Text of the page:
Pronation and supination are important factors, and every runner should know these components of biomechanics at least in general terms. But, as it turns out, novice runners run into a number of inaccuracies. And sometimes there are gross and contradictory mistakes when describing the biomechanical processes that occur during running. We will try to correct the situation, to explain everything simply and without going too deep into medical terminology.
Pronation is a natural cushioning movement of the foot and ankle (when running) designed to soften contact with a hard surface and distribute the impact load. Pronation is not one movement, but three different movements that occur almost simultaneously (with complex names: eversion, abduction and dorsiflexion).
In simple terms, the pronation process involves:
- The arch of the foot is flattened
- A slight rolling movement of the ankle joint inward (toward the center line of the body)
- A slight eversion of the forefoot outward.
Pronation plays an important role when the foot lands on the heel. With the other way of landing, on the forefoot, pronation becomes less important.
The degree of pronation usually correlates with the height of the arch (medial longitudinal arch) of the foot. A low arch of the foot (various degrees of flatfoot) is indicative of strong pronation, while a too high arch is indicative of insufficient pronation.
The classic way to find out what kind of foot arch you have is a wet foot print on a piece of cardboard or paper, known among runners as the “wet test. But it’s worth remembering that this way we only know the structure of the foot. The height of the arch of the foot is a static measurement, and for selecting running shoes it is better to do a dynamic video analysis on a treadmill. You can also try to take a picture of the feet from behind when they are standing straight, and use it to assess how far the heel bone is tilted from the vertical axis inward or outward.
Types of pronation of the foot and selection of running shoes
Actually, the choice of running shoes is based on the fact that having a strong pronation (excessive, hyperpronation), it is necessary to use shoes with reinforced support on the inner part of the sole and, perhaps, with all kinds of wedge-shaped inserts and special insoles. And with insufficient pronation (hypopronation) – on the contrary, sneakers that contribute to better cushioning of the inner heel. In addition, the other parts of the sole also have some changes in design, because the “output” occurs through the different zones of the feet.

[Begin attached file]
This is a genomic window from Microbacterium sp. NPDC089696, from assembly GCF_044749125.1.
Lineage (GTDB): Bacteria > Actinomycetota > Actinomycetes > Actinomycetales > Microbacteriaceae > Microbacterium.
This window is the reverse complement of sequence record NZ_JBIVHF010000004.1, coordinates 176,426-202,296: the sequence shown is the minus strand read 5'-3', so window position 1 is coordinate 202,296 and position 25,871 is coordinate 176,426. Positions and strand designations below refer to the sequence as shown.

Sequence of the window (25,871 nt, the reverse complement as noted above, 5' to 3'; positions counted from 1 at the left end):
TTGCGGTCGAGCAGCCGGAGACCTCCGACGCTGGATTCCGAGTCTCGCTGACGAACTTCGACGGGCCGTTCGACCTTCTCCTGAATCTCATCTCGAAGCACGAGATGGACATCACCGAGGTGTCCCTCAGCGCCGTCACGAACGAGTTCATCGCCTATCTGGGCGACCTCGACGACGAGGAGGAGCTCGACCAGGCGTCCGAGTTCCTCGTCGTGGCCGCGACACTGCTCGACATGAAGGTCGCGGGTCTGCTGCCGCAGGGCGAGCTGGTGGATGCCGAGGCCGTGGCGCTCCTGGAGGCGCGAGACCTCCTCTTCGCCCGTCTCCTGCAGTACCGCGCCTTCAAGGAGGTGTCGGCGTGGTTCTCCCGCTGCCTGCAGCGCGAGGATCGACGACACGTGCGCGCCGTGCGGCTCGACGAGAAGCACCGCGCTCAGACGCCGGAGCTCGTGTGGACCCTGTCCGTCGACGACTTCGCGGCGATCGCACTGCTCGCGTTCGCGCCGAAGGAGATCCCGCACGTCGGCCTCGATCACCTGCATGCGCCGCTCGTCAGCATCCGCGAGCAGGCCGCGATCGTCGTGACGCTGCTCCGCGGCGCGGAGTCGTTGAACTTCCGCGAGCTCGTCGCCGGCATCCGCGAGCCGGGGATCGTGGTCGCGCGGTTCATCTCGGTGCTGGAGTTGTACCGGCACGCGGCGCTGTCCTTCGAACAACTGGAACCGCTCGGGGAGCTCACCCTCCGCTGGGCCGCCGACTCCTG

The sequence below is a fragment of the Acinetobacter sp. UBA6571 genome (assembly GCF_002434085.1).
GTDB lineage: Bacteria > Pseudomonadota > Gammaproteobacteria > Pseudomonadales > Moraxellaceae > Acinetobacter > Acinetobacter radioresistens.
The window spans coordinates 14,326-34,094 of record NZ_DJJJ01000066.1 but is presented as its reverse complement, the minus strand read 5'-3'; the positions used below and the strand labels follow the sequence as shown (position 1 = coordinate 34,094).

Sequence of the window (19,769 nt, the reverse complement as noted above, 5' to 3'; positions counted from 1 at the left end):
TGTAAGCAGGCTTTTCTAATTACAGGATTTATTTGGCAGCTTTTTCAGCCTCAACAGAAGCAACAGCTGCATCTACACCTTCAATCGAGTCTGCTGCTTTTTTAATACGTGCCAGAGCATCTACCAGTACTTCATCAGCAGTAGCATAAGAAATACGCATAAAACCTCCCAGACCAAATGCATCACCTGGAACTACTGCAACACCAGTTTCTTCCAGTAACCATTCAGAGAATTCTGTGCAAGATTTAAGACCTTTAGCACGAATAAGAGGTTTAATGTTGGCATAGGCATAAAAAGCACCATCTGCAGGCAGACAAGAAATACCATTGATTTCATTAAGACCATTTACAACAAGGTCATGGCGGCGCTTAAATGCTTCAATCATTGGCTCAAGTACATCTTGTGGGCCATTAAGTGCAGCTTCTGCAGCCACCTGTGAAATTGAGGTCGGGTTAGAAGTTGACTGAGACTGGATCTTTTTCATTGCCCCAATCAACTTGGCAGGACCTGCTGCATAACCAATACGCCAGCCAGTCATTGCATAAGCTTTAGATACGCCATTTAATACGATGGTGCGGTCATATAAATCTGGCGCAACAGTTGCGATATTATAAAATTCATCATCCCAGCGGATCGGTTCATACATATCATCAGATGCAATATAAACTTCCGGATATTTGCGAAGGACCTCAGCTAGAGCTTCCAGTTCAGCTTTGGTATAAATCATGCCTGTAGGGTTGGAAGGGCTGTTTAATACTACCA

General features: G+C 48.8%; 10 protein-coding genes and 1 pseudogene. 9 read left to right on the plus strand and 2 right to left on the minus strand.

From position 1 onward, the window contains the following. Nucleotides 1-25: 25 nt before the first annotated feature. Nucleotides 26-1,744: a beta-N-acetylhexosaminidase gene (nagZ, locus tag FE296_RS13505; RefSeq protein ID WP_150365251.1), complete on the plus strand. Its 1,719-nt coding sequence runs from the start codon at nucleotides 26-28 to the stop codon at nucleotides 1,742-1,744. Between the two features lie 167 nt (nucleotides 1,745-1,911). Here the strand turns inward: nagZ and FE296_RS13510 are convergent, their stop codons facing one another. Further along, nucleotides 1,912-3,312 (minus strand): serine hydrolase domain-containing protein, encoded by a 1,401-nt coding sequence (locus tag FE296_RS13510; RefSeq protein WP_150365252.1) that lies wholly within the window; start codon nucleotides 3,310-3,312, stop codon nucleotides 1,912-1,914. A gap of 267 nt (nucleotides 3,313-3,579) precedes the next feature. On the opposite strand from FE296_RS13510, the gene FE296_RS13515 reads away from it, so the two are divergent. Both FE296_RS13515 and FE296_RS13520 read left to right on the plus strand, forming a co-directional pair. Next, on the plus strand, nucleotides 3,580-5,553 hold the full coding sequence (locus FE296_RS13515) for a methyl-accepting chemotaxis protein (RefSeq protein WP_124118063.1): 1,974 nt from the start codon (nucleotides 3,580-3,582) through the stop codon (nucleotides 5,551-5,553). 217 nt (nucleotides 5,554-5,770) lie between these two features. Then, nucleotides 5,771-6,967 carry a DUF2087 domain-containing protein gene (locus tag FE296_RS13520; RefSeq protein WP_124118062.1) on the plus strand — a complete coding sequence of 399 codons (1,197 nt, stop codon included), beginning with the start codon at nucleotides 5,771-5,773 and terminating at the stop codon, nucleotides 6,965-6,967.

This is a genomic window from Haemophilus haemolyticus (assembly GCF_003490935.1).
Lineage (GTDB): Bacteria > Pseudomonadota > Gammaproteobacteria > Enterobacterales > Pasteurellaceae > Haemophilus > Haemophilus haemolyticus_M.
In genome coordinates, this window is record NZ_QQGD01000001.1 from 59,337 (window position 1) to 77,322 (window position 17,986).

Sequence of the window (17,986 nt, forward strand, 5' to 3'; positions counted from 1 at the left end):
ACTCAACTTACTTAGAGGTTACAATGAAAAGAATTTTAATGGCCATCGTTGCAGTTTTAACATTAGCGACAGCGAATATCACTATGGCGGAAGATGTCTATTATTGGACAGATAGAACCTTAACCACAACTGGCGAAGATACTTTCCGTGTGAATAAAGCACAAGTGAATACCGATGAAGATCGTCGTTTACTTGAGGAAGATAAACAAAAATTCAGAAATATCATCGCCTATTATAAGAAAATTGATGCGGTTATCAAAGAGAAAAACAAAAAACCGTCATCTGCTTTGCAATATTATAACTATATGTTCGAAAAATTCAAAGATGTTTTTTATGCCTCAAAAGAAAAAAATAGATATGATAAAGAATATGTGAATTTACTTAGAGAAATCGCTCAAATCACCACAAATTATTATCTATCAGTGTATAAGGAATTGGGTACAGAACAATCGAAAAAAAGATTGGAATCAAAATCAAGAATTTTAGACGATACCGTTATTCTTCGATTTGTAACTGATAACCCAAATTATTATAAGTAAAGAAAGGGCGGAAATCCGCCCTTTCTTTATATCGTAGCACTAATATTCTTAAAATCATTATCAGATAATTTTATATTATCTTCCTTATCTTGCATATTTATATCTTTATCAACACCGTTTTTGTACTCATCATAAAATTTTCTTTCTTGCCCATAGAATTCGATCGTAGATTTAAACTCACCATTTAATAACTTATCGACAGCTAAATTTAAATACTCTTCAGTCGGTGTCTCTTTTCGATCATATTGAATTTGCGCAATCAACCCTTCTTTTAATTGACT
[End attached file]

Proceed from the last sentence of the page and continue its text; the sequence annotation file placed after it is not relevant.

The purpose of all tricks is to compensate for the natural inability to absorb shock loads and prevent possible injury. If the ankle is severely abnormal, it also leads to unnatural strain on all other joints, back pain, head pain, etc.
This is mostly true for stiff, incorrect running technique with a heel landing.
If you run for a long time with hyperpronation (which is the most common case) without compensating for it with shoe design or running technique, it can lead to, for example, excessive displacement of the kneecap and the formation of the runner’s knee This leads to abrasion (erosion) of the knee-cap cartilage (chondromalacia patella).
Pronation always precedes supination, the inverse process responsible for pushing the foot away. These two processes are basic and coexist as yin and yang.
Supination combines all the same movements of the leg elements that occur during pronation, but now in the opposite order and direction. Supination can also be excessive, strange as it may seem. For example, hypopronation can be caused by excessive supination (hypersupination).
What you need to remember
Sometimes, so as not to confuse or confuse others, only two terms are used – hyperpronation and hypersupination. In between, of course, is the neutral type of foot, which is considered normal.
In the period of one step there are many actions, including the position of dynamic balance between pronation and supination. And the main muscle that controls all this is the tibialis posterior muscle. It works both in extension (when the foot is in contact with the surface) and compression (for powerful pushing during supination).
Other factors, such as X or O curvature of the feet, are added to all of this. This can also have a strong effect on foot placement (varus or valgus). So learn the nuances of the biomechanics of your feet, by all available means, including visits to sports doctors (ideally) and specialized running centers. And don’t skimp on running shoes, in case there are any peculiarities of your feet.